By Syed Mohd Bakar b. Syed Mohd Salim, Friday 15 January 1993.
The artworks featured in this article are – ‘Visual Sounds in Arabic Script (1991) part of the Ashmolean Museum Collection, Oxford. ‘Ba Ayoon el-Akhbar’ (1992) in the collection of H.H. Sheikh Hamdan ibn Rashid Maktoom, Dubai. Qaf, “Al Alsmaie Tales” (1983) part of the collection of The National Museum of African Art, The Smithsonian Institute, Washington D.C.
I think that I have seldom been asked to write a comment about an art exhibition which has given me greater pleasure, personal and professional than this fine collection of art works by the famous painter, Ali Omar Ermes. Personal, because I feel like I have known the man for a long time even though I only met him recently in the summer of 1992 in London. Professional, because it is rare for as accomplished a painter to speak so eloquently and with simple clarity about his works.
It all started in the living room of his house in the Vale during my first visit. After a sumptuous repast which was studded with brilliant repartee from our lively and intelligent host, we were treated to rounds and rounds of steaming hot tea, thickly flavoured with fresh mint leaves from his own garden. There was good talk all the time. If you say something about art, try saying it about life. Art is one’s self, raised to an indefinable height. Life is one thing after another. The possibilities of art do not always coincide with the possibilities of life. Then the paintings, in rolls and rolls of 600gsm paper, almost as thick as cardboard were brought in by his sons from his studio in the basement. The small living room became at once transformed. A great variety of technique was presented from pure line to cascading atmospheric texture, with everything in the way of splashes, dots, curlicues and criss-crosses. The subjectivity and the emotionalism were clear enough. His paintings are changing structures which project colour from their surface into our space. They seem to set up an atmosphere of coloured light which vary with the intensity and the position of the light source and with the position and the distance of the observer.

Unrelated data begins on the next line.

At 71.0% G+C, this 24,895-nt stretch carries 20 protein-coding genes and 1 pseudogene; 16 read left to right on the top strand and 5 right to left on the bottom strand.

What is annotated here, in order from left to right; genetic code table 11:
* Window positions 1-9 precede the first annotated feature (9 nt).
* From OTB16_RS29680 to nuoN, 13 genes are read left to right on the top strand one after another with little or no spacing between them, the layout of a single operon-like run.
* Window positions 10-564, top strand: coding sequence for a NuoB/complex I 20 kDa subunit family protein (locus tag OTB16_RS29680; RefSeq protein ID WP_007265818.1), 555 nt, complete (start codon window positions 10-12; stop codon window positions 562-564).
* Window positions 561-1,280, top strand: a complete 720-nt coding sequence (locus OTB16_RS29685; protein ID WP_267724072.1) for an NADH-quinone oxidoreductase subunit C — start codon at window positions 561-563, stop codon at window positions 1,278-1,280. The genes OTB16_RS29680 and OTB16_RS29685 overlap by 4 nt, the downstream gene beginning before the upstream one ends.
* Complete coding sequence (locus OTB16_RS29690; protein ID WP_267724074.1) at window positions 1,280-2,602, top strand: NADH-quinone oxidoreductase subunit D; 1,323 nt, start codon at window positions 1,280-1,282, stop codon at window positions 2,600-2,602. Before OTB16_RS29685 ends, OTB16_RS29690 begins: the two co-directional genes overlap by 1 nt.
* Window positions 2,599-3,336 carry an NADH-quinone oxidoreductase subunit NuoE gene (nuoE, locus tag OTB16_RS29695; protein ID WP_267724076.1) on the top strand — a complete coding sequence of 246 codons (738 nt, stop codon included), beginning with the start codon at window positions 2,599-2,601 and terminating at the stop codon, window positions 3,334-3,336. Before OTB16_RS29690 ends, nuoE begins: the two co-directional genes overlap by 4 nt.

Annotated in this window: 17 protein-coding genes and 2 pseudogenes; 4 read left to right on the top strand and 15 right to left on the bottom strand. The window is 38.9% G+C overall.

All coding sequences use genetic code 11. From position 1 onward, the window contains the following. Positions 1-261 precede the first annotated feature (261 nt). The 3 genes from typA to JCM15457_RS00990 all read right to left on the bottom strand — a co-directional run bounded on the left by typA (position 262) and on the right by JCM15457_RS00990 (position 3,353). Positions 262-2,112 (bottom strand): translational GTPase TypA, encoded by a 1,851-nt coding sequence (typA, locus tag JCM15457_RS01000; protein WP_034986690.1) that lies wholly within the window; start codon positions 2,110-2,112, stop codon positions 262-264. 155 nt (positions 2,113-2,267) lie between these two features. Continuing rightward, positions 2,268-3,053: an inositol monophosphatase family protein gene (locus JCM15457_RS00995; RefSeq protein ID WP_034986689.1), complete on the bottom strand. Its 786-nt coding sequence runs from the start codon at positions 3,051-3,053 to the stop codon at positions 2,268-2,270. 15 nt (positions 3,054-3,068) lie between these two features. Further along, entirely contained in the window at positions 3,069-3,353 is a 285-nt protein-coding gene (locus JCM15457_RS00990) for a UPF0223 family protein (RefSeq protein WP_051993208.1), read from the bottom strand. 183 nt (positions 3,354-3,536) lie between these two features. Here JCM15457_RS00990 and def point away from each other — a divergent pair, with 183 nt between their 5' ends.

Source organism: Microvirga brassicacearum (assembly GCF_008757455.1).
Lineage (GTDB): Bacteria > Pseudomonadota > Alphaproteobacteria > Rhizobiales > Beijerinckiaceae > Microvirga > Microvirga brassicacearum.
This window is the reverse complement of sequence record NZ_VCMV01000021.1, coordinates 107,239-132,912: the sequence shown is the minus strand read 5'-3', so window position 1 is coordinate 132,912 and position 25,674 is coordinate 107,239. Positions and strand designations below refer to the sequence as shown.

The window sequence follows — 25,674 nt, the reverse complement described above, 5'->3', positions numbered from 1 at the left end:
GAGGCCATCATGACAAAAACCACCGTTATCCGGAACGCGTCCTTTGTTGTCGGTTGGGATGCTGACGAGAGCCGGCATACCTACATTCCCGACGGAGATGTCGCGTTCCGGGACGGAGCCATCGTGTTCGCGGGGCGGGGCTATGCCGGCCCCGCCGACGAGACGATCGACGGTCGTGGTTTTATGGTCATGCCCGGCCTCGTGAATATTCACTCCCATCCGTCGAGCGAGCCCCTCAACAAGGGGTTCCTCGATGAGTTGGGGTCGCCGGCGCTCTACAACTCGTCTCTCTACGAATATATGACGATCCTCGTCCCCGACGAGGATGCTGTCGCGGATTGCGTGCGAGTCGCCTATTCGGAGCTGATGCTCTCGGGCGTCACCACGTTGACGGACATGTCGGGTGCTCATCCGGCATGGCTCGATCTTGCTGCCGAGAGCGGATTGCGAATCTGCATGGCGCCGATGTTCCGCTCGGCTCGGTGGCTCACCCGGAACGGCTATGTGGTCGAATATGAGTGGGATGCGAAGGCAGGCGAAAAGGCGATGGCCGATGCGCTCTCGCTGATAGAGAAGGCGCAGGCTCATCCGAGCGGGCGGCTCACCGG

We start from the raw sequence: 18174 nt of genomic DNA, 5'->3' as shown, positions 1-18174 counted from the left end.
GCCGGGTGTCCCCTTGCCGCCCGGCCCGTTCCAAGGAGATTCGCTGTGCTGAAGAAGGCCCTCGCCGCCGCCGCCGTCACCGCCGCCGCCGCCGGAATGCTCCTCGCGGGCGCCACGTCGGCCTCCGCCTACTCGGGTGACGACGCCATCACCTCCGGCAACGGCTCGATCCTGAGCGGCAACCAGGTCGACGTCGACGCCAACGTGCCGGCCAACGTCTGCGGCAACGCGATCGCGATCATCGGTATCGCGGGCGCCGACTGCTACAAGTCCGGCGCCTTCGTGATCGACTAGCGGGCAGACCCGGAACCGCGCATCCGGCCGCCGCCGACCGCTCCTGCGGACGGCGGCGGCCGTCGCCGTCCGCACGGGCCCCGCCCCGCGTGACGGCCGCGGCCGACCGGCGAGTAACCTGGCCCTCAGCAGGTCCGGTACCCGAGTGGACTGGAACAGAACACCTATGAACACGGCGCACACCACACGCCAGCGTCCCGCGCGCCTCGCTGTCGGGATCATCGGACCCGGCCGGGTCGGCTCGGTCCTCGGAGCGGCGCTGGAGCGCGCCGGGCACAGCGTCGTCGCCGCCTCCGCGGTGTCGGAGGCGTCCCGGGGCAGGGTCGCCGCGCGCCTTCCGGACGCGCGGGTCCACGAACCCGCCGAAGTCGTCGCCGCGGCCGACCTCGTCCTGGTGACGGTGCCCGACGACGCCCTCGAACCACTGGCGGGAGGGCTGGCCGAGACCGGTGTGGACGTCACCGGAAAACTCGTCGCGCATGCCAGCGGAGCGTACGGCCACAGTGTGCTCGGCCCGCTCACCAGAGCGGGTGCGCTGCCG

These are works which bear his own personal signature and yet still reflect a general preoccupation with the problematic relationship between a work of art and the space it occupies. He talked all the time. Since the titles of the paintings were in Arabic, he translated them profusely into English, most of the time moving his hands as if he was painting washes of colour on each articulation. He did not regard his works as opportunities to demonstrate his undeniable dexterity with the media. The Arabic letter shapes become the primary vehicle of his sensibility a sensibility nourished by the mountains and valleys and forests of his native Libya and its villages and the traditions behind them. For him, art is close to life. He was not concerned with making pictures; for him his works were doorways which yield to the touch of a true friend. We departed as true friends with salaams and hugs and God willing, the next meeting would be in Kuala Lumpur as we promised each other.
There can be no final statement on Ermes works. You cannot explain art in ten minutes, and you cannot expect yourself to fall in love with it on the very first glance. I like the idea, for instance, of a person looking and looking at a painting until he finds himself looking ‘through’ it, ‘beyond’ it. It takes a lot of looking to get the rewards of art, but it is worthwhile in the end. Enough said. I hope that people will look at Ermes’ works for themselves, and pay very little attention to anything that I have said about them. They are made to be seen without verbiage&are made for a part of the psyche and for the intellect as well.
These few final words are written to provide the launching pad for what was to prove another kind of experience for me. I do still have vividly the impact of when I first saw his paintings in that living room; no art experience has equalled yet the influence of that vision upon me. I threw myself into a whirl of activity, getting sponsors and a gallery to exhibit his works. Ali telephoned every night; talking helped to keep him warm in the English cold winter, he joked. There were critical days too, especially during the holiday period when most people were away and shops were closed.
In the preparation of this exhibition of the works of Ali Omar Ermes, I have been the beneficiary of the labours, the kindness of many persons, many of whom were my former students from the elite Malay College in Kuala Kangsar who would deserve to be named, were it not for their wish to remain unmentioned. I owe a considerable debt to all of them too for their expertise and the painstaking attention to the details of producing such a finely illustrated catalogue. I sincerely hope that the works of art of Ali Omar Ermes will illuminate your life and bring as much pleasure for you as they did for me.
Syed Mohd Bakar b. Syed Mohd Salim, Kuala Lumpur.